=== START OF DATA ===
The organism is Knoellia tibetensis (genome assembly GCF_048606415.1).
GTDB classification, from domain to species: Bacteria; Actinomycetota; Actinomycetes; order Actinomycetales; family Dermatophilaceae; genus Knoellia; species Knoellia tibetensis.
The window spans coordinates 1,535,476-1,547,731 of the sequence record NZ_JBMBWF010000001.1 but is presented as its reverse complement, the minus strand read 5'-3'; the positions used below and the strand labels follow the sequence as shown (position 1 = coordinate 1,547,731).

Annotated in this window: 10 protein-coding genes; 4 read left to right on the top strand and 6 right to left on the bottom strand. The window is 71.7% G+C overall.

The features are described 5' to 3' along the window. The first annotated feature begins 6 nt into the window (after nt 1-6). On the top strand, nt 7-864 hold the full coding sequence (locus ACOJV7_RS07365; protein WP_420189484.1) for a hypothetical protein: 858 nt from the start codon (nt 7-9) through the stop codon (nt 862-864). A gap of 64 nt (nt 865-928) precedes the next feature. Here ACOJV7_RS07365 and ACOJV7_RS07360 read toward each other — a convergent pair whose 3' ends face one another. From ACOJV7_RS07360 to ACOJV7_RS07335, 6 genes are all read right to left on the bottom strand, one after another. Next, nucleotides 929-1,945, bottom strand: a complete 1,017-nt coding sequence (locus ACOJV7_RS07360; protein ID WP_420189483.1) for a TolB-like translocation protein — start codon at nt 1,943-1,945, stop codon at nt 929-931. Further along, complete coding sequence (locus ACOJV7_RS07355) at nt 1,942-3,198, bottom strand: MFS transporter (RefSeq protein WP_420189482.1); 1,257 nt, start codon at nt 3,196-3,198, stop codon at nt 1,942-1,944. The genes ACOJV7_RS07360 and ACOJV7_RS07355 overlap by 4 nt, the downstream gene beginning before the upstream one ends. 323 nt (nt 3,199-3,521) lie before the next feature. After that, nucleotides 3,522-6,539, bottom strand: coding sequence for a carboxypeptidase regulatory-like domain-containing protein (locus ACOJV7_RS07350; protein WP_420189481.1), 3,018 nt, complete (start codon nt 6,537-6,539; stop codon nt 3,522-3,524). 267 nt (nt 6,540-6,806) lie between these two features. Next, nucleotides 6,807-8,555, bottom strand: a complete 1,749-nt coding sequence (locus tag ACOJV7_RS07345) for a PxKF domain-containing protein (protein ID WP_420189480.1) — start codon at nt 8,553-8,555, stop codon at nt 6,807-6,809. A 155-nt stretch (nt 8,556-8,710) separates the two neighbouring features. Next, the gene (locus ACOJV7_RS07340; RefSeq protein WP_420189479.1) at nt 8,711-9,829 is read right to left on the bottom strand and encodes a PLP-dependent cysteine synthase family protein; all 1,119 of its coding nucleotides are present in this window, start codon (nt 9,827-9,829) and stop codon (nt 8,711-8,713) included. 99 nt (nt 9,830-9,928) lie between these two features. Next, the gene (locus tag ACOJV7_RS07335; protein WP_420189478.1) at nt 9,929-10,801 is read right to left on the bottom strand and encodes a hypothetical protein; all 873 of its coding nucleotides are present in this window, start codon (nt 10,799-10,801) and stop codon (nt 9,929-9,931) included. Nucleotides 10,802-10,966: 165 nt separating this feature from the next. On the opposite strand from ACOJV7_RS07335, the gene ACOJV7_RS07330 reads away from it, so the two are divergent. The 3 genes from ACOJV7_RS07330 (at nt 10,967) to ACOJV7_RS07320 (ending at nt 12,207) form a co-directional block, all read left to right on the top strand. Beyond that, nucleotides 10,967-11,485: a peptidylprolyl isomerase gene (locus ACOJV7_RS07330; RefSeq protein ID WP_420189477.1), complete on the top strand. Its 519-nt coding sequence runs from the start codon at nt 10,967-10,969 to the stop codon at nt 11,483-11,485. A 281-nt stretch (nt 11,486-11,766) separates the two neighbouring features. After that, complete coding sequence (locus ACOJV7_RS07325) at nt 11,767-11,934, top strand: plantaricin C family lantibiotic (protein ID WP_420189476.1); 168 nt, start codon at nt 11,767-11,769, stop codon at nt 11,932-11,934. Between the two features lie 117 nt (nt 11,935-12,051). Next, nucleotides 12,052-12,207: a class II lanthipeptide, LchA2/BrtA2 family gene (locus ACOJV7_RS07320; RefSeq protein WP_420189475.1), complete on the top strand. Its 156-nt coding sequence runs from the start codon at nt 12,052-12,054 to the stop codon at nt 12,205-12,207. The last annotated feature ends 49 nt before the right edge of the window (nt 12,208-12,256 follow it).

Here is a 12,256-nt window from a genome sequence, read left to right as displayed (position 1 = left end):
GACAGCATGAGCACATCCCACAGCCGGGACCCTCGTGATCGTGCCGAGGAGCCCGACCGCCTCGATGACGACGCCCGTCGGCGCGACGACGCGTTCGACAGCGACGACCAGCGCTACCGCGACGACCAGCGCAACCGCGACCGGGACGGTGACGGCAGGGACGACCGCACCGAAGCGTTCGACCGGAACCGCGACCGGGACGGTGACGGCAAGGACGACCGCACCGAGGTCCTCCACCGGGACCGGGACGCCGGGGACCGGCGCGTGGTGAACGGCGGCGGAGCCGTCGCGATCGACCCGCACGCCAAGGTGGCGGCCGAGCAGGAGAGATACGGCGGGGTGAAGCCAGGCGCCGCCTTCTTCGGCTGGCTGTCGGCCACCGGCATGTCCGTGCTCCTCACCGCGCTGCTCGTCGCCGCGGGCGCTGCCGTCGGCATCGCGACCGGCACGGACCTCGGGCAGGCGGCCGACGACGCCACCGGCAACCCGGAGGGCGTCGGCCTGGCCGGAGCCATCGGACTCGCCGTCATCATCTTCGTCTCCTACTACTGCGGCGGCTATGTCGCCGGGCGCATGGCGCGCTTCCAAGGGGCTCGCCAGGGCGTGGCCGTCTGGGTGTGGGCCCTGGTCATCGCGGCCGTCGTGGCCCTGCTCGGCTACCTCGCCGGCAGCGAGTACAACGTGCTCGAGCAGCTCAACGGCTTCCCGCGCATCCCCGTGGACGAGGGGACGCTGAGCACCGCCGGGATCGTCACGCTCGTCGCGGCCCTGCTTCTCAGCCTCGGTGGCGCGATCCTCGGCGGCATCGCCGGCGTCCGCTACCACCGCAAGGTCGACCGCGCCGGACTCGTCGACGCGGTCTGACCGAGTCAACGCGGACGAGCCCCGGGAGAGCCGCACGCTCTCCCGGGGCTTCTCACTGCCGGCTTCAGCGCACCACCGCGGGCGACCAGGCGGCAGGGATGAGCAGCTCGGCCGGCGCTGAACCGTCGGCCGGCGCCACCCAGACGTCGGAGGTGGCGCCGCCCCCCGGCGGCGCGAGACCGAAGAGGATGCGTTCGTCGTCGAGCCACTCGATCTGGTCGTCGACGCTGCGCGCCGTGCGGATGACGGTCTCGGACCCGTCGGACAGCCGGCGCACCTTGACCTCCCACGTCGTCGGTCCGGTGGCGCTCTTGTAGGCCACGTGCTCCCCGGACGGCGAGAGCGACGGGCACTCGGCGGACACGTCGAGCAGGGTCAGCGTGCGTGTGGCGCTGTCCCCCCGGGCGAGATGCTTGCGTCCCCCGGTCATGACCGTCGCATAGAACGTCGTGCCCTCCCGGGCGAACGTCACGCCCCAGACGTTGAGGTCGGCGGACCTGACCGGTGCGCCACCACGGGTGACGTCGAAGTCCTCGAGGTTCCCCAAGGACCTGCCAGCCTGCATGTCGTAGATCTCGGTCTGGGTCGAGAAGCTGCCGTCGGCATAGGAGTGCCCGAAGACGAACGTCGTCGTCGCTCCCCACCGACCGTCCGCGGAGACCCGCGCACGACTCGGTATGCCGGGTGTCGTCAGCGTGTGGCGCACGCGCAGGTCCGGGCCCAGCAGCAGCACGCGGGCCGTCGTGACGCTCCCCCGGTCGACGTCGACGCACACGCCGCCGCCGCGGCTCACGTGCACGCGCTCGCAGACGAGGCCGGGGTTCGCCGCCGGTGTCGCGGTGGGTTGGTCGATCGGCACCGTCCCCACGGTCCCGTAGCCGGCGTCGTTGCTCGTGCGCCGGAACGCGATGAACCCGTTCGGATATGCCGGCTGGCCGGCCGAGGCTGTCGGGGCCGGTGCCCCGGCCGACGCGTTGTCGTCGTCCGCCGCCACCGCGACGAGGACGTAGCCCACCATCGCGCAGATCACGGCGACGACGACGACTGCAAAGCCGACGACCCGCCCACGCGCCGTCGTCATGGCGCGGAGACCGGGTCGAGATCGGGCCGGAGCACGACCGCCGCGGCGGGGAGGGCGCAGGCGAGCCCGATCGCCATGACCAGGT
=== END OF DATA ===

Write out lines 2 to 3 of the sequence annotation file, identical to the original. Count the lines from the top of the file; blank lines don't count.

GTDB classification, from domain to species: Bacteria; Actinomycetota; Actinomycetes; order Actinomycetales; family Dermatophilaceae; genus Knoellia; species Knoellia tibetensis.
The window spans coordinates 1,535,476-1,547,731 of the sequence record NZ_JBMBWF010000001.1 but is presented as its reverse complement, the minus strand read 5'-3'; the positions used below and the strand labels follow the sequence as shown (position 1 = coordinate 1,547,731).